[583.]On a tyme; viz. not long after the battle of Philippi, which took place in 42. ‘Antonius, going to make war with the Parthians, sent to command Cleopatra to appear personally before him when he came into Cilicia, to answer unto such accusations as were laid against her, being this: that she had aided Cassius and Brutus in their war against him . . . Cleopatra on the other side . . . guessing by the former access and credit she had with Julius Cæsar and C. Pompey (the son of Pompey the Great) only for her beauty, she began to have good hope that she might more easily win Antonius. For Cæsar and Pompey knew her when she was but a young thing, and knew not then what the world meant; but now she went to Antonius at the age when a woman’s beauty is at the prime, and she also of best judgment.’—Sh. Plut. p. 174. Almost immediately after this passage follows the celebrated description of Cleopatra in her barge upon the Cydnus, familiar to all in the words of Shakespeare; Ant. and Cleop. ii. 2. 196.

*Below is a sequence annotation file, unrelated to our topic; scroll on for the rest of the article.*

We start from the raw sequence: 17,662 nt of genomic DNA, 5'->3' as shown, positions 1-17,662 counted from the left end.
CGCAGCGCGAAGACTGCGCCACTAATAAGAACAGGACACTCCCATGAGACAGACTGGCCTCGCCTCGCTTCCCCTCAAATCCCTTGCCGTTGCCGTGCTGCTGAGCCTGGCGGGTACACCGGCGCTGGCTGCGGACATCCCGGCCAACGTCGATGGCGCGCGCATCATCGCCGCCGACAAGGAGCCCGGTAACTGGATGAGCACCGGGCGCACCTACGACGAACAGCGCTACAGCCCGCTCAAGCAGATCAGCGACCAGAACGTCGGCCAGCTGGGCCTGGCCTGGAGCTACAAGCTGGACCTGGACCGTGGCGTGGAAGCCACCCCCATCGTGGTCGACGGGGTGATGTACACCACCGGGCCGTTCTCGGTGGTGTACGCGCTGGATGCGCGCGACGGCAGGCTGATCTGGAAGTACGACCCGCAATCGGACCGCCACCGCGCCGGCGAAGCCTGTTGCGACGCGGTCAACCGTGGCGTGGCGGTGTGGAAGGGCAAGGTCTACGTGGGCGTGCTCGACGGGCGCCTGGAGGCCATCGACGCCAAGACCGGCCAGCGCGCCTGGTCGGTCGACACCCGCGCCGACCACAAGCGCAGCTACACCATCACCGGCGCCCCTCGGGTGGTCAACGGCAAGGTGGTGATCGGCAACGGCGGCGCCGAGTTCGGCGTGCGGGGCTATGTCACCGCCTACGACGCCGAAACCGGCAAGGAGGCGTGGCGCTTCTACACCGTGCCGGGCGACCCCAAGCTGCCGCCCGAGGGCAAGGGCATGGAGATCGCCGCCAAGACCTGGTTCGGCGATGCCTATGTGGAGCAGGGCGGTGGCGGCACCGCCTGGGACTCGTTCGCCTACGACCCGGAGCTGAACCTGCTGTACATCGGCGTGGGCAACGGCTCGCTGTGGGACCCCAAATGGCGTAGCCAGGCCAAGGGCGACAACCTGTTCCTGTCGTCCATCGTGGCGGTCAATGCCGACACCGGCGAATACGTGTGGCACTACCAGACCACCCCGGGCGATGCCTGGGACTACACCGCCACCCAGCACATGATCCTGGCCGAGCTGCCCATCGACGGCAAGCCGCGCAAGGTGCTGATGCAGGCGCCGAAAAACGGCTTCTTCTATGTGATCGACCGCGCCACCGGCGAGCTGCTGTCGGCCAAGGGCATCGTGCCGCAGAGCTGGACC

[591.]‘Octavius Cæsar reporting all these things unto the Senate, and oftentimes accusing him to the whole people and assembly in Rome, he thereby stirred up all the Romans against him.’—Sh. Plut. p. 202.
[592.]After the death of his first wife, Fulvia, Antony had married Octavia, sister of Octavianus (better known to us as Augustus). But in a few years he deserted her, and surrendered himself wholly to the charms of Cleopatra. Cf. Ant. and Cleop. iii. 6.
[597.]Cf. Sh. Plut. p. 192; Ant. and Cleop. i. 4. 55.
[605.]Sterve, to die. See Starve, in Trench, Sel. Glossary.
[624.]Octovian, Octavianus. ‘Now for Cæsar, he had 250 ships of war, 80,000 footmen, and well near as many horsemen as his enemy Antonius’; Sh. Plut. p. 207.